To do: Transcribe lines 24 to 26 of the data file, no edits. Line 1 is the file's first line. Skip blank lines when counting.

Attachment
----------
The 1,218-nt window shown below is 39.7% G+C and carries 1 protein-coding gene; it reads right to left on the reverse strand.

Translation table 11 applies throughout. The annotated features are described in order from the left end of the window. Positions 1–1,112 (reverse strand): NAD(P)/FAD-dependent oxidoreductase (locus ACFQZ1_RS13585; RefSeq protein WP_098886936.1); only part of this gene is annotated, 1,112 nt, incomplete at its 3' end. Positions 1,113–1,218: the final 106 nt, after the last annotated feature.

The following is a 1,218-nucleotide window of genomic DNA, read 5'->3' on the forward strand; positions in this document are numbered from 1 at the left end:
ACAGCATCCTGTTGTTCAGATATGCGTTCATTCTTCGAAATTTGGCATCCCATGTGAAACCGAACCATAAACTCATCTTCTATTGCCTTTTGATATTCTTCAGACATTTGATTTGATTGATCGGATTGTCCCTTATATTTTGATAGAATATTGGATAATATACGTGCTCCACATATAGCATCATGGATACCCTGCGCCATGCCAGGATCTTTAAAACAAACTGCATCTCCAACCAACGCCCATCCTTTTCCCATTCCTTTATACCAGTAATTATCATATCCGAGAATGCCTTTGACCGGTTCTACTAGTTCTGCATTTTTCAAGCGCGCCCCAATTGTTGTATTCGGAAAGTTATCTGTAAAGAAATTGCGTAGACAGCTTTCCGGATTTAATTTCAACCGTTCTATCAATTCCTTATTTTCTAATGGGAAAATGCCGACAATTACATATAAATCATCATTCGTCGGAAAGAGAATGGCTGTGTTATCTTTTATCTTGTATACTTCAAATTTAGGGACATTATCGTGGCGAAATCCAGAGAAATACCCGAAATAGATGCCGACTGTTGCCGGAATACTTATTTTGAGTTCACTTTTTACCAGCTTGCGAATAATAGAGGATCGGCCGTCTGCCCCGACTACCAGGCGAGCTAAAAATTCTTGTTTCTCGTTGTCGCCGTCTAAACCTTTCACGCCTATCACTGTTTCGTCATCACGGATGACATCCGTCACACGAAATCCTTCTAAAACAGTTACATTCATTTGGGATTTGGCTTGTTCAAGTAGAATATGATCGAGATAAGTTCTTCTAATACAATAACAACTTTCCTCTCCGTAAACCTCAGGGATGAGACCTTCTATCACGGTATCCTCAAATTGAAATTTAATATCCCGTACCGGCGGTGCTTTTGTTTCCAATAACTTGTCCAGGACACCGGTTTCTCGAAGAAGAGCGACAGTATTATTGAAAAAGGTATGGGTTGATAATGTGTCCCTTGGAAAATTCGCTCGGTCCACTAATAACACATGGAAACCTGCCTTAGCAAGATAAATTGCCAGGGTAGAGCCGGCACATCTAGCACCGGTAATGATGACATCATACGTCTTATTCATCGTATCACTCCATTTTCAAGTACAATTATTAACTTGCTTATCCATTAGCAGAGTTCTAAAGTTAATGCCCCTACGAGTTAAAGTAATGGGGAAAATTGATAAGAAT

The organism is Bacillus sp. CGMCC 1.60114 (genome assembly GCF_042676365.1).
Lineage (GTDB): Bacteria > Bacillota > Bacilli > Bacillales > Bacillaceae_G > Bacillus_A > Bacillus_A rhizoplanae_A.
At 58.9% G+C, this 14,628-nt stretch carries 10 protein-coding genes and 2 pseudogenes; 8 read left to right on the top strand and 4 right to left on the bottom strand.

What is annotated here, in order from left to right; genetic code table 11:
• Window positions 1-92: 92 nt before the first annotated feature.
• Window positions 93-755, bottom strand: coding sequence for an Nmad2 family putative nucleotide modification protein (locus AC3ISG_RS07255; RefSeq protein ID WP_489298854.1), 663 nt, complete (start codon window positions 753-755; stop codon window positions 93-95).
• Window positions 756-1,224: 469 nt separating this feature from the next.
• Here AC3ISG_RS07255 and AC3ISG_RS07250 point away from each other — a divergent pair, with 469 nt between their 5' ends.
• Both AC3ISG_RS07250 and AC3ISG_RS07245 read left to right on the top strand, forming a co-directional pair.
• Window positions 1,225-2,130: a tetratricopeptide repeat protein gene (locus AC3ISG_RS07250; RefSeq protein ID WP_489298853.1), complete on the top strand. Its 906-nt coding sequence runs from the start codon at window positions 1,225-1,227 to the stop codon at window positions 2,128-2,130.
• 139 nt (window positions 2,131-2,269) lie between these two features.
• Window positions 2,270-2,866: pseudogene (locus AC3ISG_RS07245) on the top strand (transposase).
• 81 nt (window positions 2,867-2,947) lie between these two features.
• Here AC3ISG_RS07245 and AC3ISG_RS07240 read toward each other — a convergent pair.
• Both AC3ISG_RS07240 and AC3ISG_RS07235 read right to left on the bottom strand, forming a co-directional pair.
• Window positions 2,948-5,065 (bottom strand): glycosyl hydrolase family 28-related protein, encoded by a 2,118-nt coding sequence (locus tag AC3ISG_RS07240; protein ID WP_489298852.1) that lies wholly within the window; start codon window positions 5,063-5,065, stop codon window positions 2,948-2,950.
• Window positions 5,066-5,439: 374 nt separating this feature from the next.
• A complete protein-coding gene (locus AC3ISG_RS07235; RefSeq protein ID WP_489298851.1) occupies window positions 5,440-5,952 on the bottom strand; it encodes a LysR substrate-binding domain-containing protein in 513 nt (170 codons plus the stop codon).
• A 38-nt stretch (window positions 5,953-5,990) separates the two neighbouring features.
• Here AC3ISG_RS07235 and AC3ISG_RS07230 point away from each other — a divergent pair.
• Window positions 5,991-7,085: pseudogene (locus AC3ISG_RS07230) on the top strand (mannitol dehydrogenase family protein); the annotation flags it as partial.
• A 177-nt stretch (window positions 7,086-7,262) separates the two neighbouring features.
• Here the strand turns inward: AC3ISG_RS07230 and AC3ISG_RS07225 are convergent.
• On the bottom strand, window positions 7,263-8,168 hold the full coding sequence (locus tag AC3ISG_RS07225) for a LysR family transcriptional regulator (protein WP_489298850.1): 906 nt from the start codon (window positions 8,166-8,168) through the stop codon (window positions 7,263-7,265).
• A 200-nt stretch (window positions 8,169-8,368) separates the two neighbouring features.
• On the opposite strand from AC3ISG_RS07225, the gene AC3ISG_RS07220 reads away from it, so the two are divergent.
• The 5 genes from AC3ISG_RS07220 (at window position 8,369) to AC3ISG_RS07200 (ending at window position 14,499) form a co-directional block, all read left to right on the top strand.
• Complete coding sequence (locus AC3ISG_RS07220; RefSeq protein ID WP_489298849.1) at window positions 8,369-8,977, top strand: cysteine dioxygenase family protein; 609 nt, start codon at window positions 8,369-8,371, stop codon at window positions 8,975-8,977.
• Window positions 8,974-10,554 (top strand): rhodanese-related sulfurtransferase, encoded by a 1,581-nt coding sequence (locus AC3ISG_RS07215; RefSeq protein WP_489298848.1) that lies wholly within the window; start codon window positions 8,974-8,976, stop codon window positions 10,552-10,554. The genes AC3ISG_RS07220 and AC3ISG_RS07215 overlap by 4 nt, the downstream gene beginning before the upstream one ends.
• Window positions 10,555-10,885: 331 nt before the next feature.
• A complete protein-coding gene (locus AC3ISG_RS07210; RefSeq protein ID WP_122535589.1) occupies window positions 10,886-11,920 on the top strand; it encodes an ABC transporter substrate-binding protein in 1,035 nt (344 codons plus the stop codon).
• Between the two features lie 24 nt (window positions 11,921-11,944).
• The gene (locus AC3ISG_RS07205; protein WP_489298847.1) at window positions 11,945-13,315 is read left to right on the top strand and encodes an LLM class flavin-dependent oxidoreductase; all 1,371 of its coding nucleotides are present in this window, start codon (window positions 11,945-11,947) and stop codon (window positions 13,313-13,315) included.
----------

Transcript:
• Here AC3ISG_RS07235 and AC3ISG_RS07230 point away from each other — a divergent pair.
• Window positions 5,991-7,085: pseudogene (locus AC3ISG_RS07230) on the top strand (mannitol dehydrogenase family protein); the annotation flags it as partial.
• A 177-nt stretch (window positions 7,086-7,262) separates the two neighbouring features.